2006-12-09 15:39:58.000 – Bryan Farr, Summit Intern
Checking the Shelter Temps
Now that we are no less than two weeks away from the official start of winter, it is appropriate that the weather decides to reflect what the calendar says. Many of us here on the summit as well as you, our avid readers, have commented on the warmth, snow and then lack of snow, high winds and just how is life going on the summit. I know that some of you like to enjoy the beauty of Mt. Washington on a warm summer day or even some of you are from a distant location. We strive with our comments and “Live from the Rockpile” video conferences to give glimpse of what life is like here on the summit and what we do. Then there are just those events, that with the aide of a portable video camera, we can capture some of the true and behind the scenes aspects of life on the rockpile and share them with everyone!
When the sky cleared for several hours Friday afternoon, Neil and I ventured outside to literally do our jobs, observing. Here is what we observed…
80 mph winds ripping across the summit gusting to 100 mph picking up all of the fresh fallen snow and whipping it 40feet plus into the air. (Note that this video has not been sped up, this is in real-time.)
As we looked Northeast, toward Wildcat mountain, a large lenticular cloud was positioned overhead, these clouds are indicative of great turbulence in the air aloft especially over the mountain itself. We code these in our observations as ACSL .
When the sun shines, regardless of how cold it is, it is always nice to go out on the deck, here, Neil Lareau, is slinging a psycrometer to determine temperature and a wet bulb temperature to determine the dew point. The summit of Mount Washington can be seen in the back. We found the temperature to be -7F (-22C), Windchill -44F, with several layers of clouds overhead.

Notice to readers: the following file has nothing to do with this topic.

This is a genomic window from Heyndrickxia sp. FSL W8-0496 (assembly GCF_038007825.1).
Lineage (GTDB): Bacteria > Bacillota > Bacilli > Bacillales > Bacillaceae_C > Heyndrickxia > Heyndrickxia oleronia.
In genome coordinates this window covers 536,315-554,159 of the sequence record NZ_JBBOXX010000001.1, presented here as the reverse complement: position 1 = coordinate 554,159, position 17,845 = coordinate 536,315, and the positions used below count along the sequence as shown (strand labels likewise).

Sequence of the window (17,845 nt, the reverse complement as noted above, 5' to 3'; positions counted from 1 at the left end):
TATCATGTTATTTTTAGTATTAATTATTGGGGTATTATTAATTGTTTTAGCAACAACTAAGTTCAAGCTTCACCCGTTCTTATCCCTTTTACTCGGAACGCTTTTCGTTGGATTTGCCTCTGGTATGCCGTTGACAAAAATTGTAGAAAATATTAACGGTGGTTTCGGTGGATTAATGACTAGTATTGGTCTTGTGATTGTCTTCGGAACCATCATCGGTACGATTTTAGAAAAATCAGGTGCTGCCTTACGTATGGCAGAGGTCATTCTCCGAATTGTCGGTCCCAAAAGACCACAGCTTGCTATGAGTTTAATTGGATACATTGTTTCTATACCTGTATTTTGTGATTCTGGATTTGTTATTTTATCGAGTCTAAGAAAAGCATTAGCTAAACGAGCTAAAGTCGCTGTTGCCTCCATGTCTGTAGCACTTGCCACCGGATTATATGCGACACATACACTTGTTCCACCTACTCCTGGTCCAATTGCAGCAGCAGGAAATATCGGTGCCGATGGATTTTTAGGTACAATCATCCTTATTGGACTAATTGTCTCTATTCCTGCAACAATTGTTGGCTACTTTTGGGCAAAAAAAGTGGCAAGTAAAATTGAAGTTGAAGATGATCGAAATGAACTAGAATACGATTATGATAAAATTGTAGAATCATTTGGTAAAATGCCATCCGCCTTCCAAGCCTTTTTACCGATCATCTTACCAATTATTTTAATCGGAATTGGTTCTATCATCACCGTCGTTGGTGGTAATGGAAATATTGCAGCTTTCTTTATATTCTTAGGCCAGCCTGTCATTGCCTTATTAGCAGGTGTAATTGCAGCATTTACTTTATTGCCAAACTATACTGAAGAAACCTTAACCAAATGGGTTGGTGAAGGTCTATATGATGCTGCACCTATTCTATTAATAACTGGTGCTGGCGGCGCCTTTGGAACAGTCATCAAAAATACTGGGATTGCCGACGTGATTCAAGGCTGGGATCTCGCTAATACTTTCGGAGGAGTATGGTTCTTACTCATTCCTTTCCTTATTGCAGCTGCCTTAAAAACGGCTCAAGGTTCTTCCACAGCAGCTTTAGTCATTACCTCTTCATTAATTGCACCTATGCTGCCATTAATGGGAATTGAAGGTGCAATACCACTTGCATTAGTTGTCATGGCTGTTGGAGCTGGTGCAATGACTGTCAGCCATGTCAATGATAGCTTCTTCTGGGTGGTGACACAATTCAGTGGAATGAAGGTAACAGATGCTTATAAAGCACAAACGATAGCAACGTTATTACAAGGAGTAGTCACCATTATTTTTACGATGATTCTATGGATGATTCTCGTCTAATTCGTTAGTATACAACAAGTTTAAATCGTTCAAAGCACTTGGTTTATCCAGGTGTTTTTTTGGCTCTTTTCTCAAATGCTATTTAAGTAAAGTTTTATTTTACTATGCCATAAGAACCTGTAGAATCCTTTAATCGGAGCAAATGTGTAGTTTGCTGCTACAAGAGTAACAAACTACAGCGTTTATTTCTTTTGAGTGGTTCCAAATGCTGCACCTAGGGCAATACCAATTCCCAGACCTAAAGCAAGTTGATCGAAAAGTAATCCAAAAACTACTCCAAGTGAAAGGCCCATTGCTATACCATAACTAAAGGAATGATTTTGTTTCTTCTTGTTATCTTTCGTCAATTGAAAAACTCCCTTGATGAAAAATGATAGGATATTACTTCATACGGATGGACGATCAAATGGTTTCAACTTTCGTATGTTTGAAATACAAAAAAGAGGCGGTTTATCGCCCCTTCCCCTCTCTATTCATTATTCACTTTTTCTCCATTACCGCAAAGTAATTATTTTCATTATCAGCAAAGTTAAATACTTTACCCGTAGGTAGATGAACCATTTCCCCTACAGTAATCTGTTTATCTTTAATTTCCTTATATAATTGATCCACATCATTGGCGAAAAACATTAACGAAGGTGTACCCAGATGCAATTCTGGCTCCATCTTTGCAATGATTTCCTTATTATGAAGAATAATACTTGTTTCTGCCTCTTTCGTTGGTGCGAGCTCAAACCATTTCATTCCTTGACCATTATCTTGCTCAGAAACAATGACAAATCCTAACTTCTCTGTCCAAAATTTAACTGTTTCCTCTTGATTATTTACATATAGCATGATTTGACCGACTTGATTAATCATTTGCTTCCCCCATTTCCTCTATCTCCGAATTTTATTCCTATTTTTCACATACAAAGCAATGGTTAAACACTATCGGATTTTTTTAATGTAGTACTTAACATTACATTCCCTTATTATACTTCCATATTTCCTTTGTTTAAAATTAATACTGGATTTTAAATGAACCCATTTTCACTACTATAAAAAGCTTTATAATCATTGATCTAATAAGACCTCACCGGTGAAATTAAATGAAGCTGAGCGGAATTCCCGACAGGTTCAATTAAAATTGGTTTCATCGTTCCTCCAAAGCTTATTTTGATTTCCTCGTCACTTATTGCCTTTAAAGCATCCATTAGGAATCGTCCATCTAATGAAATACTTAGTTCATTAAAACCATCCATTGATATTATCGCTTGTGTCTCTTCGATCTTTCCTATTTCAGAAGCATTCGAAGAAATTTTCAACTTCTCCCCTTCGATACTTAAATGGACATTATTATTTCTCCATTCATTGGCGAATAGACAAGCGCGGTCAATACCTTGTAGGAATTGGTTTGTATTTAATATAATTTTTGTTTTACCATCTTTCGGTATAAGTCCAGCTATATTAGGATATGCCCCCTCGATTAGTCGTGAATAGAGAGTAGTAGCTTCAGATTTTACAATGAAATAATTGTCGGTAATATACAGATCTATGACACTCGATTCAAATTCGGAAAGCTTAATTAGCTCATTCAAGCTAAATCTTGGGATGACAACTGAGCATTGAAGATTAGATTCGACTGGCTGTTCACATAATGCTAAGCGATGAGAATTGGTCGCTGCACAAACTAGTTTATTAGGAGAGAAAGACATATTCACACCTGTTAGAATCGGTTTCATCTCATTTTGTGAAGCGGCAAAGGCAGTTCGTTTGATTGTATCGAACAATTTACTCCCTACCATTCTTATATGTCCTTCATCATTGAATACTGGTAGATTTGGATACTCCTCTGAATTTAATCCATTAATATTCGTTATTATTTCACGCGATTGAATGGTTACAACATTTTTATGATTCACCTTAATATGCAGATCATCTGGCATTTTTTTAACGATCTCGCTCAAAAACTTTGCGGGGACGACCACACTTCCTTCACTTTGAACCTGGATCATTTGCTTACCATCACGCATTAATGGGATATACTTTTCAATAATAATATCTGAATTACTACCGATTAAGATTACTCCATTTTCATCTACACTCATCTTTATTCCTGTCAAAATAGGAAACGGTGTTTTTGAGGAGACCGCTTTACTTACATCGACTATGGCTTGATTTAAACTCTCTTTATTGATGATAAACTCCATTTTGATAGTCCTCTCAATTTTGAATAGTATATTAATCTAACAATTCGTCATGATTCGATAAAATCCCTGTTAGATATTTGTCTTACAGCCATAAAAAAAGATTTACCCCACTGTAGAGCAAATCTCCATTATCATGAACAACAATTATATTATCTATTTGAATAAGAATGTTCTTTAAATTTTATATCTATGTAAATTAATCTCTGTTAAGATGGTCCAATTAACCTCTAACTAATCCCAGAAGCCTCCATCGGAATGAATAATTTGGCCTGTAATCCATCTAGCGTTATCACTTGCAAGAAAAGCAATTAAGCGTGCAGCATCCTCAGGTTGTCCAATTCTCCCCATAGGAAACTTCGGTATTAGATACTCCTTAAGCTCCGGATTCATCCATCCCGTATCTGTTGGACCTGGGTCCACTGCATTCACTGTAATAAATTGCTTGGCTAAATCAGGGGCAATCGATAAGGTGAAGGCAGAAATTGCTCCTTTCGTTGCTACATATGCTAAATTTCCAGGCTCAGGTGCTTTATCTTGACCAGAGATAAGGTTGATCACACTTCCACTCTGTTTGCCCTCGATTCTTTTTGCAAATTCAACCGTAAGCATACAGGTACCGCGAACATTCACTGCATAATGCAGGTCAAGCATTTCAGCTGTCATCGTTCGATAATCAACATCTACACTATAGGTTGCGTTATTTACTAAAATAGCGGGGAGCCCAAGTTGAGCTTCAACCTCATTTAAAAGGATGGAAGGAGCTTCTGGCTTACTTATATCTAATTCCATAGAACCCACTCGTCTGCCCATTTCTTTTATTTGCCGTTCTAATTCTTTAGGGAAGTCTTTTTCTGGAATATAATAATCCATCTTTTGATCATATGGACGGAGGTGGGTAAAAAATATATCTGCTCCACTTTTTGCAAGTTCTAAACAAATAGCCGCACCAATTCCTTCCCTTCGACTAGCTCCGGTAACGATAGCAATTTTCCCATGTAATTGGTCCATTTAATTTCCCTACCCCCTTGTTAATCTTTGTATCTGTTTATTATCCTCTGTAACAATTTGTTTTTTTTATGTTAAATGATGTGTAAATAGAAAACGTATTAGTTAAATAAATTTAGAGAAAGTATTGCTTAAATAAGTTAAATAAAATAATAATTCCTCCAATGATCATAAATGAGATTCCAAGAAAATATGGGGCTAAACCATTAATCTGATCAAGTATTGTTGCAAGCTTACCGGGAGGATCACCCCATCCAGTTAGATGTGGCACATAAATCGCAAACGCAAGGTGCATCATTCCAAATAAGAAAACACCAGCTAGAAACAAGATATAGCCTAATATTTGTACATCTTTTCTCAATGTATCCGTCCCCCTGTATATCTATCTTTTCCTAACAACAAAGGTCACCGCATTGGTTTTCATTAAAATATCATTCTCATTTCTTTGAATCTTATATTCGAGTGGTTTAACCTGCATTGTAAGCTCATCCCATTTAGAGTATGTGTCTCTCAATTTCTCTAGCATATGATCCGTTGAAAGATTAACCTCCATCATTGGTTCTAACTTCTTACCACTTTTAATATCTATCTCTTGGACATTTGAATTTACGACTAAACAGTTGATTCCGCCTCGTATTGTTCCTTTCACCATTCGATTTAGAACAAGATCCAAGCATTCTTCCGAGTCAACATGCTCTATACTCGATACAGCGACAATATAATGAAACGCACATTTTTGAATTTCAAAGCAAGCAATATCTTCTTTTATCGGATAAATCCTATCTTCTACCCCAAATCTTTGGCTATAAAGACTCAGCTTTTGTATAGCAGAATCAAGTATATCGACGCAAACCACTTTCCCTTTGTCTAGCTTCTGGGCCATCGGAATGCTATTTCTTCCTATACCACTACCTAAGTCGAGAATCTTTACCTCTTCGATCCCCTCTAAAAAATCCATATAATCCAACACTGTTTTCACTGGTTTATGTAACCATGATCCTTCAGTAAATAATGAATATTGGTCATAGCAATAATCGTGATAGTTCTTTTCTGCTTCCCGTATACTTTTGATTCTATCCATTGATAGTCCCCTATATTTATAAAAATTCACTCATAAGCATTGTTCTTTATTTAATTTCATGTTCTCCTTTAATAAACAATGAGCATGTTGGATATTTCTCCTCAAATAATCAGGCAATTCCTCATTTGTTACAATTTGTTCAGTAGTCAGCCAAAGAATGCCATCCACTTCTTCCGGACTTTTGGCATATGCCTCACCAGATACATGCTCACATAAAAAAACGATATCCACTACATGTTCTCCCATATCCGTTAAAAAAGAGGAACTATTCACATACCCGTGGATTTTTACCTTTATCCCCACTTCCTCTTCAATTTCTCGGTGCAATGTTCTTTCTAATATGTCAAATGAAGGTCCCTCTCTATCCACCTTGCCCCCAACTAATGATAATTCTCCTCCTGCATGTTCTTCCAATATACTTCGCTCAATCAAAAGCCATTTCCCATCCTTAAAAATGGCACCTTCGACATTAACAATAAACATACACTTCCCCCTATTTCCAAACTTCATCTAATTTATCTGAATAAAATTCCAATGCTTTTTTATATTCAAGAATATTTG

Next an observation is not complete without a walk around the observation deck to get the best possible picture, visibility was about 50 miles . The wind was sustained at 75 mph from the north , that is hurricane force and during this observation the wind gusted to 94 mph, which literally ,knocked Neil off of his feet and slid him across the deck several feet.
Eventually all of our observation data gets coded and sent to the National Weather Service. This is our complete observation:
KMWN 081756Z 34064G82KT 50SM BLSN SCT/// SCT000 SCT030 SCT080 SCT100 M22/M24RMK VIS SW-NW 1 ACSL NE-SE TPS LWR SCT050
In short it indicates our location, KMWN, the date and time of December 8 at 1756 UTC. The wind was from the North at 340 degrees at 64 knots gusting to 82 knots. Our visibility was 50 miles with blowing snow. The next section is the cloud section. The SCT/// indicates scattered clouds below the summit then various levels of scattered clouds above us. The temperature was -22 C with a dew point of -24. The visibility was limited from the southwest to the north west and there were lenticular clouds to the north and east. The tops of the clouds below the summit were at 5000 feet.
This is just a glimpse of an exciting day on the mountain, we hope you enjoyed the videos and maybe just maybe you can get a sense of the bitter cold, but also the enjoyment we get by working at “The Home of the World’s Worst Weather”.
Bryan Farr, Summit Intern